Senate And House Committees on Redistricting Discuss Population Counting Methods and New Boundaries' Issues
WESLACO - The Senate and House Committees on Redistricting met Saturday July 8, 2000, for a joint public hearing at the Best Western Palm Aire Hotel in Weslaco.
The committees are holding public hearings throughout the state to hear testimony relating to future legislative, congressional, and State Board of Education districts. Both the United States Constitution and the Texas Constitution require the State Legislature to redesign these district lines every ten years, upon completion of the census. The new boundaries will be used to elect members to the representative bodies in the next election cycle. Districts must have equal or nearly equal representation, and be drawn in a manner that does not have a purpose and will not have the effect of denying the right to vote on the basis of race or language.
Federal law requires the census data to be delivered to the states by April 1, 2001, and it is unlikely that it will be available much earlier. Since the Legislature must adjourn sine dieon May 28, 2001, there is little time in the regular session for the complex redistricting task. New district boundaries must be in place for the 2001 elections.
The 1990 census counted almost 17 million Texans. The projected growth of Texas in 2000 is expected to be more than 20 million; a 20% increase. Based on expected population figures, a state senate district population will increase from 548,000 to 660,000. The average state house district will increase from 113,000 to 136,000. U.S. Congressional districts will increase from 566,000 to 639,000. State Board of Education districts currently have 1.088 million and will increase to 1.132 million.
The hearing was well-attended by the public and local government officials, with more than thirty persons testifying. The main topic of discussion was whether to use statistical sampling or exact census figures when counting the population. Statistical sampling is the scientific method that measures a small group and applies the figures to the population as a whole. The 1990 census was the first census less accurate than its predecessors. This controversy lead to the passage of the Decennial Census Improvement Act of 1991, which called for studies by the National Academy of Sciences on ways to achieve the most accurate census, including the use of sampling techniques. The federal government does not require the use of sampling, but states can choose to use this counting method.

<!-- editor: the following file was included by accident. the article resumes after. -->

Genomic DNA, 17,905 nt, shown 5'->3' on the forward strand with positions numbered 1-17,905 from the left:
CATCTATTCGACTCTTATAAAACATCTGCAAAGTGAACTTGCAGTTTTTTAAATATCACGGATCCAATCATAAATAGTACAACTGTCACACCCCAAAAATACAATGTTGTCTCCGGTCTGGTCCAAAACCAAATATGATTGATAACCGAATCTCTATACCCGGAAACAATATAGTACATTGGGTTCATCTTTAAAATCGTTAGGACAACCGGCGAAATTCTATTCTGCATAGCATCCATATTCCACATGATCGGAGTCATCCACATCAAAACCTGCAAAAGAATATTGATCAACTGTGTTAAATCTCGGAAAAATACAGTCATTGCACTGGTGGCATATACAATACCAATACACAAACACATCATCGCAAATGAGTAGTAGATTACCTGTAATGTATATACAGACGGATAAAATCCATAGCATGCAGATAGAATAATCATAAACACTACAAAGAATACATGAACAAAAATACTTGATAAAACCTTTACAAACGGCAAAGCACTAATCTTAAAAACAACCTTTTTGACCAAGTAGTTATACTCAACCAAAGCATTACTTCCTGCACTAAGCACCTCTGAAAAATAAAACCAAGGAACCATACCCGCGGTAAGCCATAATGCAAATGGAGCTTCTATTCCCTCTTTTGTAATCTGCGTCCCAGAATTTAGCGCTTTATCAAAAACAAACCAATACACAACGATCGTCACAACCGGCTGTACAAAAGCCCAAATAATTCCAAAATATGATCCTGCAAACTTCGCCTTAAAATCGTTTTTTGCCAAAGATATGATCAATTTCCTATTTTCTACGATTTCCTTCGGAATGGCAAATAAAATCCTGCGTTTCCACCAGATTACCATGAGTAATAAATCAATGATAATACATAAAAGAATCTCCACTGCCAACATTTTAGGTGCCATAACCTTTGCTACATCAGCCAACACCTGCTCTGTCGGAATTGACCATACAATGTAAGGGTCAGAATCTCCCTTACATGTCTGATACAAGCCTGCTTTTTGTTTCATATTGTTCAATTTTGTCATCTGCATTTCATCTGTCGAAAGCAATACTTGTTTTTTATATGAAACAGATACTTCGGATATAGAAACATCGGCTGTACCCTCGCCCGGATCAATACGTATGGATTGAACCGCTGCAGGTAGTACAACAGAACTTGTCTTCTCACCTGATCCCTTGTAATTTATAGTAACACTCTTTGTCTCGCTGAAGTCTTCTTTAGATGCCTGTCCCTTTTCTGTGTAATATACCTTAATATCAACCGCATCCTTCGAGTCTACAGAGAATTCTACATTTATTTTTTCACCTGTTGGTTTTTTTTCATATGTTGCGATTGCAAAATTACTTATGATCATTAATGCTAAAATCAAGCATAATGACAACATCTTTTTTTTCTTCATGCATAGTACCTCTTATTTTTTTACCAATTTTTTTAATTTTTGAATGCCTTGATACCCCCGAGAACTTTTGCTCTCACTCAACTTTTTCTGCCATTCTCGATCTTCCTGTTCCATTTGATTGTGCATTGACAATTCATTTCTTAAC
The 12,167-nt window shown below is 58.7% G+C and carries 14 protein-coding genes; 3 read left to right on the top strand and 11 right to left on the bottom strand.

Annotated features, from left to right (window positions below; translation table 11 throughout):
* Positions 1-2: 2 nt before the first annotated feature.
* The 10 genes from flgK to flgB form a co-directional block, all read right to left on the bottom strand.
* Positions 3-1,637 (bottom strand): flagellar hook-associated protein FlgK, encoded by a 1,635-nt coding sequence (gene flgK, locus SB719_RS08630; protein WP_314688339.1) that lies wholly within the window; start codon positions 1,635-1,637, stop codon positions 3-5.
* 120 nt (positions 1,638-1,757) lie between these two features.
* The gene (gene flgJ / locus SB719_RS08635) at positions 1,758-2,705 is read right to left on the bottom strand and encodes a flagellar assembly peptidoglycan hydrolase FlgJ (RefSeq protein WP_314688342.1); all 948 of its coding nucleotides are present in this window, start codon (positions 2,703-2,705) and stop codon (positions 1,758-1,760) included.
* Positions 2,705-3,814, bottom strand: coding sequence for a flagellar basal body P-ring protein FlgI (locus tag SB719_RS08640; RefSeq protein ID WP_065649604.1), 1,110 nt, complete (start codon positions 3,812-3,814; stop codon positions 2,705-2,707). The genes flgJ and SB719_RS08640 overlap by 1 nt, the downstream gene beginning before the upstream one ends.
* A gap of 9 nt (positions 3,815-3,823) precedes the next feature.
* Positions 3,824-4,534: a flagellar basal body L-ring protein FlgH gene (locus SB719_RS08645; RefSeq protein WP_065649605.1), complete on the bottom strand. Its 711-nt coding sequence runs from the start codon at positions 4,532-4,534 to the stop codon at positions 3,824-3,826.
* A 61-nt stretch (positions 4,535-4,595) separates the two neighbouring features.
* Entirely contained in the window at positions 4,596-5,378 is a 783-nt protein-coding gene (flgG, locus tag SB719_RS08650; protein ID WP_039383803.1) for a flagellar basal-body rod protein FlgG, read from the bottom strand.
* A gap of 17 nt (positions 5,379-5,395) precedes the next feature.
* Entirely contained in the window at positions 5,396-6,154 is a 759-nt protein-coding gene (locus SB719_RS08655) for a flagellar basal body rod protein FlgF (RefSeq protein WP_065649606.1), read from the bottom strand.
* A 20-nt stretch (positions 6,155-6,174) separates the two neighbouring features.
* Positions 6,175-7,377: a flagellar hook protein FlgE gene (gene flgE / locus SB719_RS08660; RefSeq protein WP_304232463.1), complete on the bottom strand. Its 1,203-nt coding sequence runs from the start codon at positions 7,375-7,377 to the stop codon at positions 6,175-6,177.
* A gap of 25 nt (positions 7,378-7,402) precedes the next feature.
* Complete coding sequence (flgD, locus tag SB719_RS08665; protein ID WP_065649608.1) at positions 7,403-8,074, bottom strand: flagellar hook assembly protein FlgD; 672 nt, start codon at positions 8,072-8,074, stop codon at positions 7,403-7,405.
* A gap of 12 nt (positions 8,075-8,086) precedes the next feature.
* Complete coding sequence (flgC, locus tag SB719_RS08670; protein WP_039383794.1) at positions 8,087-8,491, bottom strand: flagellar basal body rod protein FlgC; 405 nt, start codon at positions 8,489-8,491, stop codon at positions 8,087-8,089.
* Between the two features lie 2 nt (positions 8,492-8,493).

Senator Gonzalo Barrientos, a strong supporter of sampling, pointed out that this is the best way to count all the population, especially since there are many people, and even entire communities, that have not received the census forms. The scientific method would be a good way to avoid the mistakes of the past census, he said, when minorities were undercounted. Many of the local officials present at the meeting agreed with the senator. Hidalgo County Judge Jose Eloy Pulido said he contacted 20 other judges and sent letters to Governor Bush and Lt.Gov. Rick Perry, asking to use the sampling technique to avoid undercounting. Counting every person is not only important for redistricting, but also federal funds for programs like Medicaid, foster care, rehabilitation services, substance abuse and childcare are all given based on population. At one point in the meeting, Senator Barrientos suggested the committee should vote on writing a letter as a group to the U.S. President and the national congress, asking for authorization to use the sampling method when tallying the numbers. This lead to a halt in the hearing, while senators and representatives regrouped away from the microphones. Senator Troy Fraser asked the committees to seek legislative advice about the proposal, and the subject was left pending until next meeting.
All members agreed the joint committees should invite a high official from the Census Bureau to their next meeting to answer important questions that went unanswered today.